A series of British World War II tunnels have been excavated and opened for public viewing for the first time in 40 years.
The World War II tunnels, known as the Fan Bay Shelter, run along the English coastline under the White Cliffs of Dover. The tunnels run 75 feet below the coastline, and consist of 3,500 square feet of interconnected tunnels.
The rustic tunnels were built in over 100 days in the 1940s, and were reinforced with iron girders and sheet metal, according to a report by ABC News. The shelter was used by British soldiers as a gun battery, as they were ordered to thwart the movement and progress of Nazi battleships attempting entry into the English Channel.
“There has been no public access to the tunnels for mover 40 years, and so they remain much as they were when they were abandoned. We’ve carried out extensive conservation work to preserve both the natural decay and the authentic atmosphere of the space,” said Jon Barker, visitor experience manager at the White Cliffs, in an interview with the Daily Mail.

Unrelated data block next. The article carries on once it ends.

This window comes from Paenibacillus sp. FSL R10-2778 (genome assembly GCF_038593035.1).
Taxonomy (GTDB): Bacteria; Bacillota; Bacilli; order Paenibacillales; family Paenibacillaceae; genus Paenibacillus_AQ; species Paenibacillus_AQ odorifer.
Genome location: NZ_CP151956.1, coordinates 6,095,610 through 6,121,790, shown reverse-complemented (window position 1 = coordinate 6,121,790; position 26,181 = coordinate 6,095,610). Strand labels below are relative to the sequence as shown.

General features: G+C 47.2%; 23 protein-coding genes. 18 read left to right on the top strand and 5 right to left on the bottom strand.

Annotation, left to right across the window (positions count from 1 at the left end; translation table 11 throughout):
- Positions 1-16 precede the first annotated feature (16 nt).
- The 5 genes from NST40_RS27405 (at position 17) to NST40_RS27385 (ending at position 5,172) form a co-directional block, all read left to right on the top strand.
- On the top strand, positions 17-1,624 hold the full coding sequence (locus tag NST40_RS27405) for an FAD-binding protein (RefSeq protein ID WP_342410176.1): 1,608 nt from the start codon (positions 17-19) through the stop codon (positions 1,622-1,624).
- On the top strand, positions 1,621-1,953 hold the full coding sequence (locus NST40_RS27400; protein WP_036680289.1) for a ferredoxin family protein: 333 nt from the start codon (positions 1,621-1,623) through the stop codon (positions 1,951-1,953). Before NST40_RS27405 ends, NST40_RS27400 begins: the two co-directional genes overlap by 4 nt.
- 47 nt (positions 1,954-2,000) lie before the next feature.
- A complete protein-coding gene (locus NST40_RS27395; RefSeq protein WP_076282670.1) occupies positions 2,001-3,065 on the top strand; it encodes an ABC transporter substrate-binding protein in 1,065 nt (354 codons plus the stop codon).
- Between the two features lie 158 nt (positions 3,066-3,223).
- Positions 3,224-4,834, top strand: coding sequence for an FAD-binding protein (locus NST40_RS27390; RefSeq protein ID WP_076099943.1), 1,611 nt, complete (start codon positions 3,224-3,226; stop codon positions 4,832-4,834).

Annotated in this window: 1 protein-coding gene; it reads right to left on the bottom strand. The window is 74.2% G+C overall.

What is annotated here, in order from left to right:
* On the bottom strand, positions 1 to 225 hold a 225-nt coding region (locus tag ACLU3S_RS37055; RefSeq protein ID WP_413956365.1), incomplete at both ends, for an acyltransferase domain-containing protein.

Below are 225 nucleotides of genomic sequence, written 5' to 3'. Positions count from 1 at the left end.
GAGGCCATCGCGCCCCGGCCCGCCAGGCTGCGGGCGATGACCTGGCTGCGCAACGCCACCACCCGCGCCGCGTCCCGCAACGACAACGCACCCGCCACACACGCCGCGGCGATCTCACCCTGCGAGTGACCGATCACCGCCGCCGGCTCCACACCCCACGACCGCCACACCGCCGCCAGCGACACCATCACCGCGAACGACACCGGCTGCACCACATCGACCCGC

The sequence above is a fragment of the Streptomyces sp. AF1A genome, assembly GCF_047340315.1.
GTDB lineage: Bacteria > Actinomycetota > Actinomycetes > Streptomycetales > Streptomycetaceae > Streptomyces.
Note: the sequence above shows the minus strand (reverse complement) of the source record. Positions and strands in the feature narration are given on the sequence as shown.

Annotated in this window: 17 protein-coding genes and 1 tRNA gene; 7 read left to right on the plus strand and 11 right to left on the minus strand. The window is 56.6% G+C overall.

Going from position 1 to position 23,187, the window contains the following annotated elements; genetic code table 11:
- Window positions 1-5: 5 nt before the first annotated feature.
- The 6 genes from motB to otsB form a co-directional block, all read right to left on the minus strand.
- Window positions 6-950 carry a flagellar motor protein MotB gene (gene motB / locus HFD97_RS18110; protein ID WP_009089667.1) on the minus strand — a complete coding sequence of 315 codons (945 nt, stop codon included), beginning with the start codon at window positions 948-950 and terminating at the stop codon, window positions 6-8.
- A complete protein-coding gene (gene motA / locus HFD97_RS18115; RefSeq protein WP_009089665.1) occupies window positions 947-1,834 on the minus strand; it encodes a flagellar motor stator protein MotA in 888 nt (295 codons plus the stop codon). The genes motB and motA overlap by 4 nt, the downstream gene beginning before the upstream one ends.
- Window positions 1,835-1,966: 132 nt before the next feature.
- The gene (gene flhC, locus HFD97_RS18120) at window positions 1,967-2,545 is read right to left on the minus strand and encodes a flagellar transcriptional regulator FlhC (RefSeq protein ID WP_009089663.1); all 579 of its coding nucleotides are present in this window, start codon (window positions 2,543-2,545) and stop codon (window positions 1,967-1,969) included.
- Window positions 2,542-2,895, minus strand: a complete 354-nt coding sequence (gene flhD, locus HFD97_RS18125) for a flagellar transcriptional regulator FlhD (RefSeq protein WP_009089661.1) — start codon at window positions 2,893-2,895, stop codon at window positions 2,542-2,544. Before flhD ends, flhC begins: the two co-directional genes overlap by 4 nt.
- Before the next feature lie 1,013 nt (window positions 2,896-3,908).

The restoration of the World War II tunnel began when the National Trust purchased the land on which the tunnels reside. A volunteer effort was then initiated to restore the historic World War II tunnels.
Fifty National Trust volunteers, archaeologists, engineers, a geologist, and mine consultants were involved in the restoration of the tunnels. More than 100 tons of dirt and debris were removed by the volunteers.
The World War II tunnels were built in 1940 and 1941, and were personally inspected by Winston Churchill. The tunnels were capable of sheltering 185 soldiers, contained five bomb-proof chambers, as well as a hospital. They were decommissioned in the 1950s and they were eventually abandoned.
During the course of restoration, volunteers found much graffiti scribbled and carved by British soldiers during their stay in the shelter, as well as leftover British and American munitions.
Possibly the most valuable finds, are the sound mirrors, an early British invention used to detect enemy aircraft. The sound mirrors per-date the World War II tunnels, and eventually became obsolete with the invention and implementation of radar.
[Image courtesy of Richard Crowhurst Corvidae/National Trust]